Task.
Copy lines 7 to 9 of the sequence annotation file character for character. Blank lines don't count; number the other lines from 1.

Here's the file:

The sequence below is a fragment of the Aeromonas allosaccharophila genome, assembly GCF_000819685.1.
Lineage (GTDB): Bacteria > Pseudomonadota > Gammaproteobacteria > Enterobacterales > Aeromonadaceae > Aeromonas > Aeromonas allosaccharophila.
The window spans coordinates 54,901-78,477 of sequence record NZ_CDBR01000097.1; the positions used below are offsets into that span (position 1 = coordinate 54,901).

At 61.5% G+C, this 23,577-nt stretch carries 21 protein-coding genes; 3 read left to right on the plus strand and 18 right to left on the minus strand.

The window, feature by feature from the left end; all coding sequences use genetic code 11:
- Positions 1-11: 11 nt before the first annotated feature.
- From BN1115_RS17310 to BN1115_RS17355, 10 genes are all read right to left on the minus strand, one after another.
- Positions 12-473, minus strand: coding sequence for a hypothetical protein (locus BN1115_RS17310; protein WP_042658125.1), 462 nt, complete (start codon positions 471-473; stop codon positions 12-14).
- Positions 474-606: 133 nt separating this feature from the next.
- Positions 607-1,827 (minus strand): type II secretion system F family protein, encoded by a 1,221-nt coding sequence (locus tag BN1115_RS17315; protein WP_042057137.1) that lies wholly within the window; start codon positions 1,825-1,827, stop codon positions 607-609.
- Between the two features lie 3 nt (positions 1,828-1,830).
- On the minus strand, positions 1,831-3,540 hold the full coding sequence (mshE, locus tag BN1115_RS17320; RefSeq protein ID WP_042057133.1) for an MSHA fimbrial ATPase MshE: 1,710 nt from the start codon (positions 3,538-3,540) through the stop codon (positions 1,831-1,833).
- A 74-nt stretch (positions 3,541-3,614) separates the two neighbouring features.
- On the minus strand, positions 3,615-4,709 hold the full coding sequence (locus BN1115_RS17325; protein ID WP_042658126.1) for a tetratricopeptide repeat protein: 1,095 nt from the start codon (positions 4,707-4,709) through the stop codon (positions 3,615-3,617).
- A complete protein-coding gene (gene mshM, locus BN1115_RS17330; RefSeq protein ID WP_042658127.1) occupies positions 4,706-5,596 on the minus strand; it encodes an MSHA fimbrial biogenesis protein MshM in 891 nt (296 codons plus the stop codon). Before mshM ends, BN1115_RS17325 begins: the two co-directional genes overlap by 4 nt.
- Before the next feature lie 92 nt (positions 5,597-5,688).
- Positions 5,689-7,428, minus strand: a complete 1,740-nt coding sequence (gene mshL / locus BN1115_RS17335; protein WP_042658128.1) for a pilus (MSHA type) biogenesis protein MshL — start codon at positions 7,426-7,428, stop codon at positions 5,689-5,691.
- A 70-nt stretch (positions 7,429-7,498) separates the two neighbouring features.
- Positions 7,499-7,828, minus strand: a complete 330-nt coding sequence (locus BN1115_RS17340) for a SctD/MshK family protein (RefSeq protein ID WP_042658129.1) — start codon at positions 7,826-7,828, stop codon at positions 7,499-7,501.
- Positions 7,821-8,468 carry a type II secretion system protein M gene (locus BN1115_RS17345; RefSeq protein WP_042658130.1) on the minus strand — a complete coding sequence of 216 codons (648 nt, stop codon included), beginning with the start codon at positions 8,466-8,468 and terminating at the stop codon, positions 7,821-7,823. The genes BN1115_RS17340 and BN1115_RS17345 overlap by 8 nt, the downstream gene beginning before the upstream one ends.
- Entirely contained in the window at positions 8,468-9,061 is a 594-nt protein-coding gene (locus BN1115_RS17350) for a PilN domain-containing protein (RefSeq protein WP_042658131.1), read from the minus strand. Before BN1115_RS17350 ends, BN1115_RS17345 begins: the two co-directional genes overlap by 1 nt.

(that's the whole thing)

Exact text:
- From BN1115_RS17310 to BN1115_RS17355, 10 genes are all read right to left on the minus strand, one after another.
- Positions 12-473, minus strand: coding sequence for a hypothetical protein (locus BN1115_RS17310; protein WP_042658125.1), 462 nt, complete (start codon positions 471-473; stop codon positions 12-14).
- Positions 474-606: 133 nt separating this feature from the next.